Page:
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Travel story

On safari in South Luangua



African wildlife as diverse, unique as continent itself

Having crossed the border into Zambia, we were stopped at a police check. Apparently our trailer’s tires were bald. Our guide protested and asked the officer if he had seen the condition of the tires on the minibuses overloaded with passengers that pass by regularly. With a crocodile smile spread across his face, the officer suggested that we cut our losses before he takes exception to the trailer’s taillights. Point taken. After getting a receipt for the fine back at the police station, we continued on our way to South Luangua National Park.

We stopped for a snack under a shady tree, and within minutes I counted 20 school-aged children in our immediate vicinity. Some were there out of curiosity, some were there in the hopes of getting something to eat, but all did their best to get in a picture when the cameras came out.

We arrived at Marula Lodge, on the bank of the Luangua River, in the late afternoon. After getting settled, we migrated to the river’s edge and watched the hippopotamuses wallowing in the water and the crocodiles basking on the shore. Seemingly harmless and docile creatures, hippopotamuses are the most dangerous animals one might encounter, especially at night when they leave the water to graze. Get between a hippo and its access to water, and you have big problems.

We were very excited about seeing our first African wildlife. Our guide, Godfrey, an ex-head ranger for the park, woke us at 5:30 a.m., and after a quick bite we were in the park just after 6. We saw a few impala, with their sleek coats and mascara faces, but Godfrey was keen on finding more elusive animals. We got quite excited about seeing our first zebras and their stencil-like markings. A small herd of elephants appeared off the side of the track, and a large bull walked into the middle of the road a couple dozen metres in front of us. He didn’t seem too happy to see us, but eventually moved on.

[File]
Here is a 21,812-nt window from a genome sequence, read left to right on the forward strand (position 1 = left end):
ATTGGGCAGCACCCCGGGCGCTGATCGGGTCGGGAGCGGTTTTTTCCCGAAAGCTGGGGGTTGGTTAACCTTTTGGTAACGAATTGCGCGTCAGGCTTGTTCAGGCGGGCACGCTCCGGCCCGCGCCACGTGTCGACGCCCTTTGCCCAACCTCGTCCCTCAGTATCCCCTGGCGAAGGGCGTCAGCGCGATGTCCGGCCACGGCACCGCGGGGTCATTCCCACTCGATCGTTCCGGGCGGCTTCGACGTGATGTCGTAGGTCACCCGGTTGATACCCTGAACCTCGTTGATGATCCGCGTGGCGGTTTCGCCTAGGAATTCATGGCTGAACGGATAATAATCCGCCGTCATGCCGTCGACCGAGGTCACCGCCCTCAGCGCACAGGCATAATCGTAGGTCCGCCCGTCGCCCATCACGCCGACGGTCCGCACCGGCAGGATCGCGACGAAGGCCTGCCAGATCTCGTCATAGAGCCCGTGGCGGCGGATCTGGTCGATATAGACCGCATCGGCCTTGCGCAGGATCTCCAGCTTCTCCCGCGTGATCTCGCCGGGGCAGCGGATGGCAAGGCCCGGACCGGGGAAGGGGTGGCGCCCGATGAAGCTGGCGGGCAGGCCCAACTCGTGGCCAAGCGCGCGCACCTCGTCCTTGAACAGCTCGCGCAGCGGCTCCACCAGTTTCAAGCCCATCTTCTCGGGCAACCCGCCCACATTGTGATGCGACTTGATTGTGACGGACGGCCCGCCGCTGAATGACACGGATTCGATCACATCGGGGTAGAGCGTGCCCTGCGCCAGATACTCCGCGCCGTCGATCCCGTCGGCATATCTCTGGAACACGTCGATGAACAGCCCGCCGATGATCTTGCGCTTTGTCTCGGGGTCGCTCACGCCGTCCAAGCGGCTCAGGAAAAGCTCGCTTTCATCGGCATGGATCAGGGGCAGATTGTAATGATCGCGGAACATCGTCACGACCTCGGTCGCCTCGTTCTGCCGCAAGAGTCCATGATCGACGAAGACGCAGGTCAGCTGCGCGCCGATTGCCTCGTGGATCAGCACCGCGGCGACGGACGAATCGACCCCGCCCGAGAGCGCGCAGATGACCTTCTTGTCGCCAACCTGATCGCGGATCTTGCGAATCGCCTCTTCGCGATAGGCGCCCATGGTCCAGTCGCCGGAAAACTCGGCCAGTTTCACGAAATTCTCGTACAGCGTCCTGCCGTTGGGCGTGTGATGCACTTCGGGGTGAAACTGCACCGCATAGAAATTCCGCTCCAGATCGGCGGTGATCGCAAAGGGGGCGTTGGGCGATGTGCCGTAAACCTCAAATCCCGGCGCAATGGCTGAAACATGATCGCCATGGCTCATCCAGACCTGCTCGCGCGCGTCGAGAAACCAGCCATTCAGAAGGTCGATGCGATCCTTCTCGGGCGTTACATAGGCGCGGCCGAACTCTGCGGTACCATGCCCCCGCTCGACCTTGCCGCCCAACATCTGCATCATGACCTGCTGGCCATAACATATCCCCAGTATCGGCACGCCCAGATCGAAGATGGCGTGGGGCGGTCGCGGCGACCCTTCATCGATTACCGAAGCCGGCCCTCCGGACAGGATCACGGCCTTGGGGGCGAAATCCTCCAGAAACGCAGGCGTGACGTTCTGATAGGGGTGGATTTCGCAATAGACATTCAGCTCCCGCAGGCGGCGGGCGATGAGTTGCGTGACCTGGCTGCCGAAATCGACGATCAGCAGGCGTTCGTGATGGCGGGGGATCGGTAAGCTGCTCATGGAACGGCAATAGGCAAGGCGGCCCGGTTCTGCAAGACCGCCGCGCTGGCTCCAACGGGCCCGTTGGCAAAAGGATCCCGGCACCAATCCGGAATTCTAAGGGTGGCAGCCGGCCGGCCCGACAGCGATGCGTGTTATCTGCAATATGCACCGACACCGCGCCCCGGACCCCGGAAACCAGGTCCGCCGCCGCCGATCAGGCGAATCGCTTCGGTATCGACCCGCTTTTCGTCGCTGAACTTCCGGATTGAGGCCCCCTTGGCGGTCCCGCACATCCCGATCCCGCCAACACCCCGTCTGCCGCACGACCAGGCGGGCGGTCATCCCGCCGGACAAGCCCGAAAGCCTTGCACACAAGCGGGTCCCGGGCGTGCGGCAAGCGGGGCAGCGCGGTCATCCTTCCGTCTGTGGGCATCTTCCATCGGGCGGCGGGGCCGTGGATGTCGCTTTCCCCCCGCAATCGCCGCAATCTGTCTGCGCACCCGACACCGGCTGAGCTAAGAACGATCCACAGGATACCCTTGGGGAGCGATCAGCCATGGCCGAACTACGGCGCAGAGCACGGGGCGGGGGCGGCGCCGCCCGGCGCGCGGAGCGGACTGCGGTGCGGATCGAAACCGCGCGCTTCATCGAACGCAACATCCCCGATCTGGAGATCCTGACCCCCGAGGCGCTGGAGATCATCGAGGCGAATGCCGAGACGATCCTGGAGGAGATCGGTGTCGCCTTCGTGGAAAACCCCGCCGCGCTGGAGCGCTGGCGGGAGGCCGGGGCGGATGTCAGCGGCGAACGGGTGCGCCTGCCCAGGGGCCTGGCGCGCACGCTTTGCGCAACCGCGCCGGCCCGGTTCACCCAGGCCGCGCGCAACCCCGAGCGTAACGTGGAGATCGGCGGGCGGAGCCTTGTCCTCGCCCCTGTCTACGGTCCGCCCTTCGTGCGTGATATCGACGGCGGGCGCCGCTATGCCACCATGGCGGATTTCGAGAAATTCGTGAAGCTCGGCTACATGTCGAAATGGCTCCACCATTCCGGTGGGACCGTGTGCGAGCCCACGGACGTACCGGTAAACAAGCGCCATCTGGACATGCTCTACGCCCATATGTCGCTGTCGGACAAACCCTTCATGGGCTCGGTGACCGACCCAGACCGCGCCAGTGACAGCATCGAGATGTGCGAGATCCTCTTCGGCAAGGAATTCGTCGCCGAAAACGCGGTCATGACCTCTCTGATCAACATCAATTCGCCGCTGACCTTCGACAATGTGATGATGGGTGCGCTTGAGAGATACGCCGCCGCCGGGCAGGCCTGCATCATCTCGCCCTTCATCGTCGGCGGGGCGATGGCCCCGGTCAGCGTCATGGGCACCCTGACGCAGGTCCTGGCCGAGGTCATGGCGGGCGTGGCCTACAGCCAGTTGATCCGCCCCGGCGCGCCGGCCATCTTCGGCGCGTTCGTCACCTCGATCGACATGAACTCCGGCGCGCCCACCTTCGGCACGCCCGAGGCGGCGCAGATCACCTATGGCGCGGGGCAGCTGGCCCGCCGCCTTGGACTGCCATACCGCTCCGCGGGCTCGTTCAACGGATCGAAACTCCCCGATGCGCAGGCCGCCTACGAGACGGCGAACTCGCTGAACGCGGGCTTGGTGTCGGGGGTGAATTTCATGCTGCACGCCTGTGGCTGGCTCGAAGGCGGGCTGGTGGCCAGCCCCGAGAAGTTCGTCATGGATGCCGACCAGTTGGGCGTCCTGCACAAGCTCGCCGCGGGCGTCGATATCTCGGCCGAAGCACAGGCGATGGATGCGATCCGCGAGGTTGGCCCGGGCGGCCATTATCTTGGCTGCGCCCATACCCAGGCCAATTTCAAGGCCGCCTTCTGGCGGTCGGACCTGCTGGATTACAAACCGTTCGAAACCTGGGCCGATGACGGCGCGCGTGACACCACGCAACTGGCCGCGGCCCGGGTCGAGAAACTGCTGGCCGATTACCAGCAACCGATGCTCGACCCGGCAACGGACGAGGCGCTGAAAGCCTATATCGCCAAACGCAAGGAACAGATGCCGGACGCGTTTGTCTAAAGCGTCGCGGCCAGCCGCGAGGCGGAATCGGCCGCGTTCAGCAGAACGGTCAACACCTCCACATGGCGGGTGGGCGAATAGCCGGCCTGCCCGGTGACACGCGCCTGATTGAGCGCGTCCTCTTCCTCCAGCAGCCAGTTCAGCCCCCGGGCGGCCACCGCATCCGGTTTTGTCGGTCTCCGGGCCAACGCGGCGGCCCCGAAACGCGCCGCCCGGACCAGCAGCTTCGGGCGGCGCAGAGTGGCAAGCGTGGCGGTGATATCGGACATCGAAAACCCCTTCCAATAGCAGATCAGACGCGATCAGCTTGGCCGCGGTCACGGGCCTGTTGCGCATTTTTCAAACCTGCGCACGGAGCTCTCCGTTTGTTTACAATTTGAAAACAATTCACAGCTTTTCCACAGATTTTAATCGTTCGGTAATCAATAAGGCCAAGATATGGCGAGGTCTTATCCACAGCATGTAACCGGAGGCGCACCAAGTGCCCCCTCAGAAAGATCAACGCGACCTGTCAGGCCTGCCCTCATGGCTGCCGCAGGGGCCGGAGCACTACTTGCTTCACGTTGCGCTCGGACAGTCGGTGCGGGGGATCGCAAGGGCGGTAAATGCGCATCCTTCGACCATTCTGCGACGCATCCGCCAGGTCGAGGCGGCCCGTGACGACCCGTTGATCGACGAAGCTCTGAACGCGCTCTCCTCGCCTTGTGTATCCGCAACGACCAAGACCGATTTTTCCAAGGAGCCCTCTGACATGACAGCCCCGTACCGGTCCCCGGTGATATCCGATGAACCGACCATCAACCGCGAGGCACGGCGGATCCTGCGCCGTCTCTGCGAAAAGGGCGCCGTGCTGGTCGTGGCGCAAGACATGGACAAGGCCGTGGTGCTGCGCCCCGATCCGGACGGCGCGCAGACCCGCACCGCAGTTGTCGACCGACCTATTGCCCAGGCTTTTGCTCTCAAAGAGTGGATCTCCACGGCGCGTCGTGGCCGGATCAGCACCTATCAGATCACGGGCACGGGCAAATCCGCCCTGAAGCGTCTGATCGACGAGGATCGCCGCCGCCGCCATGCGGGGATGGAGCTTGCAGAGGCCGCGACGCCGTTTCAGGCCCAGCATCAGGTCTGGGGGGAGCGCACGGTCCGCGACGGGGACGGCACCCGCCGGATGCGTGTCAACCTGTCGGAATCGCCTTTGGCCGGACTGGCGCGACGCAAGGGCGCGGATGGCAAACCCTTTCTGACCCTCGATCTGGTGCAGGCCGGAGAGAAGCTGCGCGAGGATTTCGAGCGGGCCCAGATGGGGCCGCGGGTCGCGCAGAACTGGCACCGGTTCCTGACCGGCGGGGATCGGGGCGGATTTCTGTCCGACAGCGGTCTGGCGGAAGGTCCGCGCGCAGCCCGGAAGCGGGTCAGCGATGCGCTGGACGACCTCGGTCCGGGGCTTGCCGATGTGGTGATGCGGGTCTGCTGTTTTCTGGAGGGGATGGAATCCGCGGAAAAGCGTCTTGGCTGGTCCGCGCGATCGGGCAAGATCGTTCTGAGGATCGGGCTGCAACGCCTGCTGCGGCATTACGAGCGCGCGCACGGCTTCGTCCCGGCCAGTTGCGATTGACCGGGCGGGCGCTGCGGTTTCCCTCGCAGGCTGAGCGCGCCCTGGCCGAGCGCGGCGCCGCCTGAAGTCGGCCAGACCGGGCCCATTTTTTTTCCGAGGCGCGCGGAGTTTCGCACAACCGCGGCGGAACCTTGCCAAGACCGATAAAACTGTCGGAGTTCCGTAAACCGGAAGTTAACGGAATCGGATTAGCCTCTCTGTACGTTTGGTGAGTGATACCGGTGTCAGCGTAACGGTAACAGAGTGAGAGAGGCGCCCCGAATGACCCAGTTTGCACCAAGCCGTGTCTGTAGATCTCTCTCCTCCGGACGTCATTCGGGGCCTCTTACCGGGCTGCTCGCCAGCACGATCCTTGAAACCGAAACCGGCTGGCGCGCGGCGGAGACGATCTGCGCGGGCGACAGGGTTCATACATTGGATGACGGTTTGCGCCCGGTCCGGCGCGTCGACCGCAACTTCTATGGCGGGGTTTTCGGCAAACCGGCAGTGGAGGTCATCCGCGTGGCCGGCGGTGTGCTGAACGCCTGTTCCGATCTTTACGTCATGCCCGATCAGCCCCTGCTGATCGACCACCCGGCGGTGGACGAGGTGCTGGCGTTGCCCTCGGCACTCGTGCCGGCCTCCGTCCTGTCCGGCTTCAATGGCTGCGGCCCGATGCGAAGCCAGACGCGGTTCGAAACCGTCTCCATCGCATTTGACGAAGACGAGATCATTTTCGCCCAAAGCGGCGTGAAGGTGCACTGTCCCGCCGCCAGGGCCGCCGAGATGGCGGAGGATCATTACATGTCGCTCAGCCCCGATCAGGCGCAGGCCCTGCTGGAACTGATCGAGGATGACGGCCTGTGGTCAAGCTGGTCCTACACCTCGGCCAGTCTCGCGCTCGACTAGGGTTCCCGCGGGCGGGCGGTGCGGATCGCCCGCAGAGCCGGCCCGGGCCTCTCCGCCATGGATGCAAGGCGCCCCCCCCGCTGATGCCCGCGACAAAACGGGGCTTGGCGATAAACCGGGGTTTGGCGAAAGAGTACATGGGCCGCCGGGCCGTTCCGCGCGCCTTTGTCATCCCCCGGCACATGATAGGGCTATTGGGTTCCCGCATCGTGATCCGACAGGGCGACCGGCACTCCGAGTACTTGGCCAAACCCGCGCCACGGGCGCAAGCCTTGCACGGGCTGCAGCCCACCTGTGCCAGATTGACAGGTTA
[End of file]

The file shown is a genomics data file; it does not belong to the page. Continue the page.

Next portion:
We crossed a bridge over a dry riverbed, and many tracks – even those of some large cats – were evident in the ground. We followed the riverbank and suddenly a giraffe reared its long neck and head right beside us. They are such elegant creatures, with beautiful patterns and an odd, bowlegged stance. They look awkward drinking from a pond, but seem to float when they run.

We came across a troupe of baboons that evacuate the trees in which they are perched at the first sign of danger, as well as some Vervet monkeys who take to the trees when they feel threatened. We stopped for a snack overlooking a large plain where all the species we had encountered so far and some buffalo (the season’s first sighting) could be seen. We spent the rest of the morning trying to get close to the buffalo, but to no avail. In the meantime, we enjoyed watching all the other animals, including monitor lizards, puku and kudu (types of antelope), warthogs, waterbuck, bushbuck, a mostly nocturnal honey badger, and an elusive mongoose. Cranes, herons, eagles, vultures, guinea fowl, geese, and the beautifully coloured aerial acrobat lilac-breasted roller, among a kaleidoscope of other birds, were everywhere.